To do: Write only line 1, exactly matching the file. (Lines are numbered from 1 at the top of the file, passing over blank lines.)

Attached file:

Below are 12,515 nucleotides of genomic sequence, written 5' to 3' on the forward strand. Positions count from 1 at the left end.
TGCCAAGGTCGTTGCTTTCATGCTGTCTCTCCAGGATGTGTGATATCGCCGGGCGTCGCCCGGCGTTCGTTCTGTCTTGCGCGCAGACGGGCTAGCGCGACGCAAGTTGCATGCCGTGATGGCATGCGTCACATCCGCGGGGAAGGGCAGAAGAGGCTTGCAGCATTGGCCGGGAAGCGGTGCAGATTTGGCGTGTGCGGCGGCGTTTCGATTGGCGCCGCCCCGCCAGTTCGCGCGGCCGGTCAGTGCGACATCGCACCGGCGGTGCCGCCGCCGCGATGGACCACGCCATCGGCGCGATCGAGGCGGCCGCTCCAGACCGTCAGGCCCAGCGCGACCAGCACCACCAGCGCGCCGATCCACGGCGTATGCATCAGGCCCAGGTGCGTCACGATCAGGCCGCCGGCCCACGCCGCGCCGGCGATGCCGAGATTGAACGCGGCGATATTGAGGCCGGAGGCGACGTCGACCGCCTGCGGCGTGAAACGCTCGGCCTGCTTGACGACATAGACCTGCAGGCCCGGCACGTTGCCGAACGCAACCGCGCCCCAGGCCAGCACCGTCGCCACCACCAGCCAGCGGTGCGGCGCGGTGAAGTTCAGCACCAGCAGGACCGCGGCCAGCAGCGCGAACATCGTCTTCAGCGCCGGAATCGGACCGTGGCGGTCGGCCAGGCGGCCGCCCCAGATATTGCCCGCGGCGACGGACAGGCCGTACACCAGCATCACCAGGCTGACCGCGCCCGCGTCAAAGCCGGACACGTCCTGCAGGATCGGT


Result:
Below are 12,515 nucleotides of genomic sequence, written 5' to 3' on the forward strand. Positions count from 1 at the left end.